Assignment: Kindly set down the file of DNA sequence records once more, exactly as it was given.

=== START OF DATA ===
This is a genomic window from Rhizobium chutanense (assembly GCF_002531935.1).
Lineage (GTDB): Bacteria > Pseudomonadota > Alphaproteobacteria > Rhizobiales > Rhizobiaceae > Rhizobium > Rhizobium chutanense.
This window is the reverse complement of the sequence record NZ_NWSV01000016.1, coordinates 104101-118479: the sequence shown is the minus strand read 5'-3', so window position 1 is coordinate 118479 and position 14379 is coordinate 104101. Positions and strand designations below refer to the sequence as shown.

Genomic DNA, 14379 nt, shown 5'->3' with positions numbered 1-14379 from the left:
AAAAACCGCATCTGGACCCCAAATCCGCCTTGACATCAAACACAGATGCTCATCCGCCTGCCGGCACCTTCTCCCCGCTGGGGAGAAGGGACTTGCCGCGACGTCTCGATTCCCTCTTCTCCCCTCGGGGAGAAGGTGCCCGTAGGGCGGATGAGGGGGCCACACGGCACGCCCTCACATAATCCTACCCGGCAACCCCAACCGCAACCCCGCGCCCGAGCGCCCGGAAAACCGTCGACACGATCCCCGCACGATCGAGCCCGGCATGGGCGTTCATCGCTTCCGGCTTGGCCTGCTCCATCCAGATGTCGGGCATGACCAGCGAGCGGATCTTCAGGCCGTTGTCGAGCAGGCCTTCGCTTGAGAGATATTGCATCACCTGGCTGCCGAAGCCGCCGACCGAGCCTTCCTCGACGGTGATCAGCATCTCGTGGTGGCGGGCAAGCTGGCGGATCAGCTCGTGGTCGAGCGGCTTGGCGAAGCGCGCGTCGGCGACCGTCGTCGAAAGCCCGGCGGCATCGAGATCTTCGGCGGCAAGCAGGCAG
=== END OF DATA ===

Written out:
This is a genomic window from Rhizobium chutanense (assembly GCF_002531935.1).
Lineage (GTDB): Bacteria > Pseudomonadota > Alphaproteobacteria > Rhizobiales > Rhizobiaceae > Rhizobium > Rhizobium chutanense.
This window is the reverse complement of the sequence record NZ_NWSV01000016.1, coordinates 104101-118479: the sequence shown is the minus strand read 5'-3', so window position 1 is coordinate 118479 and position 14379 is coordinate 104101. Positions and strand designations below refer to the sequence as shown.

Genomic DNA, 14379 nt, shown 5'->3' with positions numbered 1-14379 from the left:
AAAAACCGCATCTGGACCCCAAATCCGCCTTGACATCAAACACAGATGCTCATCCGCCTGCCGGCACCTTCTCCCCGCTGGGGAGAAGGGACTTGCCGCGACGTCTCGATTCCCTCTTCTCCCCTCGGGGAGAAGGTGCCCGTAGGGCGGATGAGGGGGCCACACGGCACGCCCTCACATAATCCTACCCGGCAACCCCAACCGCAACCCCGCGCCCGAGCGCCCGGAAAACCGTCGACACGATCCCCGCACGATCGAGCCCGGCATGGGCGTTCATCGCTTCCGGCTTGGCCTGCTCCATCCAGATGTCGGGCATGACCAGCGAGCGGATCTTCAGGCCGTTGTCGAGCAGGCCTTCGCTTGAGAGATATTGCATCACCTGGCTGCCGAAGCCGCCGACCGAGCCTTCCTCGACGGTGATCAGCATCTCGTGGTGGCGGGCAAGCTGGCGGATCAGCTCGTGGTCGAGCGGCTTGGCGAAGCGCGCGTCGGCGACCGTCGTCGAAAGCCCGGCGGCATCGAGATCTTCGGCGGCAAGCAGGCAG